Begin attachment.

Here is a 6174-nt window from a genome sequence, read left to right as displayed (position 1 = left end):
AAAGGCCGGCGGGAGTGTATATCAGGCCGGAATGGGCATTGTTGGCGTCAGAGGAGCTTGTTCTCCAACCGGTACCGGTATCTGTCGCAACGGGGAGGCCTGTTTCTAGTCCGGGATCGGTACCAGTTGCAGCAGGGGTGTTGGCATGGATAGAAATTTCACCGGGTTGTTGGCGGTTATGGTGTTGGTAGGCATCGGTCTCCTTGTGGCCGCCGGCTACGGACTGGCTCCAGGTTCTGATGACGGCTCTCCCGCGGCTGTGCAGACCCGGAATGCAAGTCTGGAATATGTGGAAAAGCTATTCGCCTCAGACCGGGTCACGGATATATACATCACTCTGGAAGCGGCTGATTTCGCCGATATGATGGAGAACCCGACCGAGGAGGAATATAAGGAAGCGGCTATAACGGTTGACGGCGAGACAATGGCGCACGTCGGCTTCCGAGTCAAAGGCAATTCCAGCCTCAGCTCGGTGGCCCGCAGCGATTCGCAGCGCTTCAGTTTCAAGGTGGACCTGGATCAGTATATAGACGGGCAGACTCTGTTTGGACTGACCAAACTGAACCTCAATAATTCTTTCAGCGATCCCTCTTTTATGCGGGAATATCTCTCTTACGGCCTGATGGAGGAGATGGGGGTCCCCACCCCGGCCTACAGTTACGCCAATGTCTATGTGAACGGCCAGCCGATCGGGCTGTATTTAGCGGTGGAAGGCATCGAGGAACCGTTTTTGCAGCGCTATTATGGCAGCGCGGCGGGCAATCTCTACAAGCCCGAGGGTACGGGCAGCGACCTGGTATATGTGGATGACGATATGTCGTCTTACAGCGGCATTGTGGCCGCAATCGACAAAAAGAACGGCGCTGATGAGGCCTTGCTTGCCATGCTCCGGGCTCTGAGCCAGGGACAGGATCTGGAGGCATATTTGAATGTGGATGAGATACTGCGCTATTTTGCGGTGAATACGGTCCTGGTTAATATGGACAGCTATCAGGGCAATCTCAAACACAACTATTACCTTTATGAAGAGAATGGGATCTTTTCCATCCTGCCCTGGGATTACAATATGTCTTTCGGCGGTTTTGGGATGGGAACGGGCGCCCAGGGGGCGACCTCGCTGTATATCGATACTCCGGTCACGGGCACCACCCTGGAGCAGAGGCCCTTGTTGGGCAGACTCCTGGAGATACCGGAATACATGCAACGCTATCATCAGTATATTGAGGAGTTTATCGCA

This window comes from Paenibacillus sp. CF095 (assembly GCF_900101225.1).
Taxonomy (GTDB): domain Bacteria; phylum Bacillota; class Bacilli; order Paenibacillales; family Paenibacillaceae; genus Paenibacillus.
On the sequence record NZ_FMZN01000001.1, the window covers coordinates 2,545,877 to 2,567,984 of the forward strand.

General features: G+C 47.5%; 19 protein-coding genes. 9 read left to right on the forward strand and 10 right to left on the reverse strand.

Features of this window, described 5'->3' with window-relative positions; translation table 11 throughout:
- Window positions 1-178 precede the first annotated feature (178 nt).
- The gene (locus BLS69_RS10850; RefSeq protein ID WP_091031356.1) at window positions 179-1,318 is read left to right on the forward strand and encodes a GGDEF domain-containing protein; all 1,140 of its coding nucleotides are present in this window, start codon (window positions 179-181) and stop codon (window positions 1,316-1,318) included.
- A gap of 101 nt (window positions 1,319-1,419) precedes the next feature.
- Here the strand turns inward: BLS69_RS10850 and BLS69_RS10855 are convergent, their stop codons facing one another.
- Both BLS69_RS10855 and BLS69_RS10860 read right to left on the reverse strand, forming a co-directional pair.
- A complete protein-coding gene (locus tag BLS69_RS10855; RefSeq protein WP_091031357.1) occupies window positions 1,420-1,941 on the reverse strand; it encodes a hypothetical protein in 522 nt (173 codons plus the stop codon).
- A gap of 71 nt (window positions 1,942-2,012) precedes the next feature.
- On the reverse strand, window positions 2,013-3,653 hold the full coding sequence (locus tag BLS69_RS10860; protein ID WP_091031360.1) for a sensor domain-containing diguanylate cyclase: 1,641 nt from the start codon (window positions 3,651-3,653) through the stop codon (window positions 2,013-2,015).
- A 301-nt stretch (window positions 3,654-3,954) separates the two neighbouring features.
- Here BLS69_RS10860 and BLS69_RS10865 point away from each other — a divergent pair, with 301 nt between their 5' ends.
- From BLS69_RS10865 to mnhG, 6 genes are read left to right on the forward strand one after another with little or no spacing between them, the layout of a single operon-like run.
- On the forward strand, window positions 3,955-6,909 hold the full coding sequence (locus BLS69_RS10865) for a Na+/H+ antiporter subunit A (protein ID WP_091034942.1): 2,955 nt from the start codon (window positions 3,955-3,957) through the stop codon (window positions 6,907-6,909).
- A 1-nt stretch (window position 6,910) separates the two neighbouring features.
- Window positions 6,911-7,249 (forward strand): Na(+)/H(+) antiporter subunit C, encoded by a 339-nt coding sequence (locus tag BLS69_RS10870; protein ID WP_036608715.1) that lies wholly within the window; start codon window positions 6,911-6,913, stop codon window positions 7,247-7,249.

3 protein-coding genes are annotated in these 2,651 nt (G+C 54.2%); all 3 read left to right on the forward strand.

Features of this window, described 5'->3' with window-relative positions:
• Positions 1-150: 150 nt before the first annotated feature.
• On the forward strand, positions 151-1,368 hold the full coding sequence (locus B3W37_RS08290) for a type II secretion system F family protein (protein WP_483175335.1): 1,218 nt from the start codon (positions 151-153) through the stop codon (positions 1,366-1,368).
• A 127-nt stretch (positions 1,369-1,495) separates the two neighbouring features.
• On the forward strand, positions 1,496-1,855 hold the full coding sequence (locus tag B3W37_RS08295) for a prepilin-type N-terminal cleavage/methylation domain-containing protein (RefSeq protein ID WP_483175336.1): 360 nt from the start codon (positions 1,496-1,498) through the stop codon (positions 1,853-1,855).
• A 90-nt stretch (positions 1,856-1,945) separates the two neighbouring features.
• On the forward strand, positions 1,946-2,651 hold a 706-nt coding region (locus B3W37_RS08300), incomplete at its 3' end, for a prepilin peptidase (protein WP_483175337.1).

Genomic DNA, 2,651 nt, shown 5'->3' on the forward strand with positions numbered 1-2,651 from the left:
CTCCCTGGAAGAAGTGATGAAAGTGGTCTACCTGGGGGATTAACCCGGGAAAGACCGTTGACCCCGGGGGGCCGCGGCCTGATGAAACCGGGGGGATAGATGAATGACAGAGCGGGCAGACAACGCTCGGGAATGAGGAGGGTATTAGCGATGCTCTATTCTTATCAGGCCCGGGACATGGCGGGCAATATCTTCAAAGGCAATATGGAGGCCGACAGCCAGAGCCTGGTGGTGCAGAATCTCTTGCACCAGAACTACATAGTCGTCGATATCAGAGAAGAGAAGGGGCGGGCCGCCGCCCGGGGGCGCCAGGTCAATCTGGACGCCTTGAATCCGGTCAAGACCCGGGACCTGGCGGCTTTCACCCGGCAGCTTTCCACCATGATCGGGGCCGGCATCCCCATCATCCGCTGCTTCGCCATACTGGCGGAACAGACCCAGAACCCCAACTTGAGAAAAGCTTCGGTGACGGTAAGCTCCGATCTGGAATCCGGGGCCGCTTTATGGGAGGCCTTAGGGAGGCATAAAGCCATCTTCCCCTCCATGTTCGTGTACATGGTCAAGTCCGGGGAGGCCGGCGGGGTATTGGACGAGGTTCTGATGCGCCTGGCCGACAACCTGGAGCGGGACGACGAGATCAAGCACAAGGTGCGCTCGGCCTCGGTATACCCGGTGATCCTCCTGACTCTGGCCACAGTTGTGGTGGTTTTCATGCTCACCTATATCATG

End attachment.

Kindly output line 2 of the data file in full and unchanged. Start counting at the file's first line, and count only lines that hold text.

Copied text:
AAAGGCCGGCGGGAGTGTATATCAGGCCGGAATGGGCATTGTTGGCGTCAGAGGAGCTTGTTCTCCAACCGGTACCGGTATCTGTCGCAACGGGGAGGCCTGTTTCTAGTCCGGGATCGGTACCAGTTGCAGCAGGGGTGTTGGCATGGATAGAAATTTCACCGGGTTGTTGGCGGTTATGGTGTTGGTAGGCATCGGTCTCCTTGTGGCCGCCGGCTACGGACTGGCTCCAGGTTCTGATGACGGCTCTCCCGCGGCTGTGCAGACCCGGAATGCAAGTCTGGAATATGTGGAAAAGCTATTCGCCTCAGACCGGGTCACGGATATATACATCACTCTGGAAGCGGCTGATTTCGCCGATATGATGGAGAACCCGACCGAGGAGGAATATAAGGAAGCGGCTATAACGGTTGACGGCGAGACAATGGCGCACGTCGGCTTCCGAGTCAAAGGCAATTCCAGCCTCAGCTCGGTGGCCCGCAGCGATTCGCAGCGCTTCAGTTTCAAGGTGGACCTGGATCAGTATATAGACGGGCAGACTCTGTTTGGACTGACCAAACTGAACCTCAATAATTCTTTCAGCGATCCCTCTTTTATGCGGGAATATCTCTCTTACGGCCTGATGGAGGAGATGGGGGTCCCCACCCCGGCCTACAGTTACGCCAATGTCTATGTGAACGGCCAGCCGATCGGGCTGTATTTAGCGGTGGAAGGCATCGAGGAACCGTTTTTGCAGCGCTATTATGGCAGCGCGGCGGGCAATCTCTACAAGCCCGAGGGTACGGGCAGCGACCTGGTATATGTGGATGACGATATGTCGTCTTACAGCGGCATTGTGGCCGCAATCGACAAAAAGAACGGCGCTGATGAGGCCTTGCTTGCCATGCTCCGGGCTCTGAGCCAGGGACAGGATCTGGAGGCATATTTGAATGTGGATGAGATACTGCGCTATTTTGCGGTGAATACGGTCCTGGTTAATATGGACAGCTATCAGGGCAATCTCAAACACAACTATTACCTTTATGAAGAGAATGGGATCTTTTCCATCCTGCCCTGGGATTACAATATGTCTTTCGGCGGTTTTGGGATGGGAACGGGCGCCCAGGGGGCGACCTCGCTGTATATCGATACTCCGGTCACGGGCACCACCCTGGAGCAGAGGCCCTTGTTGGGCAGACTCCTGGAGATACCGGAATACATGCAACGCTATCATCAGTATATTGAGGAGTTTATCGCA